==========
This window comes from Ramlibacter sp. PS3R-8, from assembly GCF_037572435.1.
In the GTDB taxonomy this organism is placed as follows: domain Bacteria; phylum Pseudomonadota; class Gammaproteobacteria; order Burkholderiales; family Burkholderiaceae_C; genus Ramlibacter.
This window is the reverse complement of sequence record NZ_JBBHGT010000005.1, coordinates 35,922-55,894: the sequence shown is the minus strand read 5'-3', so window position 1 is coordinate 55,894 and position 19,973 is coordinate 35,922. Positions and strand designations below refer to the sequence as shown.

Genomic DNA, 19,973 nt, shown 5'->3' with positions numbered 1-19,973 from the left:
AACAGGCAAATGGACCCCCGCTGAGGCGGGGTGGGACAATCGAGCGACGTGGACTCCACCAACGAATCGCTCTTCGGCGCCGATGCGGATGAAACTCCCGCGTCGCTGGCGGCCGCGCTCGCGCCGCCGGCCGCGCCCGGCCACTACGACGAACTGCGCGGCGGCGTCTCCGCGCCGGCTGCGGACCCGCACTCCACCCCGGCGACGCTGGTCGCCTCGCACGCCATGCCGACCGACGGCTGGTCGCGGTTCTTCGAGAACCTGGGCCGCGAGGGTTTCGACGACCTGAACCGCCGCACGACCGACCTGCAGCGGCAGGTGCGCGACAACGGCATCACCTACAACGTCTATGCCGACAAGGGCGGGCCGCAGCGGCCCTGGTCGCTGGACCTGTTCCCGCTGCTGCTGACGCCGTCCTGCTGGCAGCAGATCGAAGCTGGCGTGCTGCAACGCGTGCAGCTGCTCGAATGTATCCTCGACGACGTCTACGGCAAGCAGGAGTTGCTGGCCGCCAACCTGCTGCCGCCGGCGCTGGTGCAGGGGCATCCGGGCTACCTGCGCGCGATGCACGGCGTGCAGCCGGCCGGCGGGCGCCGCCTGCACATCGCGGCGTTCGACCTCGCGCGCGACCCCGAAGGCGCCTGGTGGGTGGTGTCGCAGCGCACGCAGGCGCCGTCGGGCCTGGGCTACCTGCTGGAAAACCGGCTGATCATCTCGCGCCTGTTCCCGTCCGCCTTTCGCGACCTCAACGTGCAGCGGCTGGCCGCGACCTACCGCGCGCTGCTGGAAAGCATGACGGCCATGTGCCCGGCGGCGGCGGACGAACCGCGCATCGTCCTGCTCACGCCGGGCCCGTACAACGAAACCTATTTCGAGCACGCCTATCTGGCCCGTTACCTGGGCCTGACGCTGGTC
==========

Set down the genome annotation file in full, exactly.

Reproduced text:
This window comes from Ramlibacter sp. PS3R-8, from assembly GCF_037572435.1.
In the GTDB taxonomy this organism is placed as follows: domain Bacteria; phylum Pseudomonadota; class Gammaproteobacteria; order Burkholderiales; family Burkholderiaceae_C; genus Ramlibacter.
This window is the reverse complement of sequence record NZ_JBBHGT010000005.1, coordinates 35,922-55,894: the sequence shown is the minus strand read 5'-3', so window position 1 is coordinate 55,894 and position 19,973 is coordinate 35,922. Positions and strand designations below refer to the sequence as shown.

Genomic DNA, 19,973 nt, shown 5'->3' with positions numbered 1-19,973 from the left:
AACAGGCAAATGGACCCCCGCTGAGGCGGGGTGGGACAATCGAGCGACGTGGACTCCACCAACGAATCGCTCTTCGGCGCCGATGCGGATGAAACTCCCGCGTCGCTGGCGGCCGCGCTCGCGCCGCCGGCCGCGCCCGGCCACTACGACGAACTGCGCGGCGGCGTCTCCGCGCCGGCTGCGGACCCGCACTCCACCCCGGCGACGCTGGTCGCCTCGCACGCCATGCCGACCGACGGCTGGTCGCGGTTCTTCGAGAACCTGGGCCGCGAGGGTTTCGACGACCTGAACCGCCGCACGACCGACCTGCAGCGGCAGGTGCGCGACAACGGCATCACCTACAACGTCTATGCCGACAAGGGCGGGCCGCAGCGGCCCTGGTCGCTGGACCTGTTCCCGCTGCTGCTGACGCCGTCCTGCTGGCAGCAGATCGAAGCTGGCGTGCTGCAACGCGTGCAGCTGCTCGAATGTATCCTCGACGACGTCTACGGCAAGCAGGAGTTGCTGGCCGCCAACCTGCTGCCGCCGGCGCTGGTGCAGGGGCATCCGGGCTACCTGCGCGCGATGCACGGCGTGCAGCCGGCCGGCGGGCGCCGCCTGCACATCGCGGCGTTCGACCTCGCGCGCGACCCCGAAGGCGCCTGGTGGGTGGTGTCGCAGCGCACGCAGGCGCCGTCGGGCCTGGGCTACCTGCTGGAAAACCGGCTGATCATCTCGCGCCTGTTCCCGTCCGCCTTTCGCGACCTCAACGTGCAGCGGCTGGCCGCGACCTACCGCGCGCTGCTGGAAAGCATGACGGCCATGTGCCCGGCGGCGGCGGACGAACCGCGCATCGTCCTGCTCACGCCGGGCCCGTACAACGAAACCTATTTCGAGCACGCCTATCTGGCCCGTTACCTGGGCCTGACGCTGGTC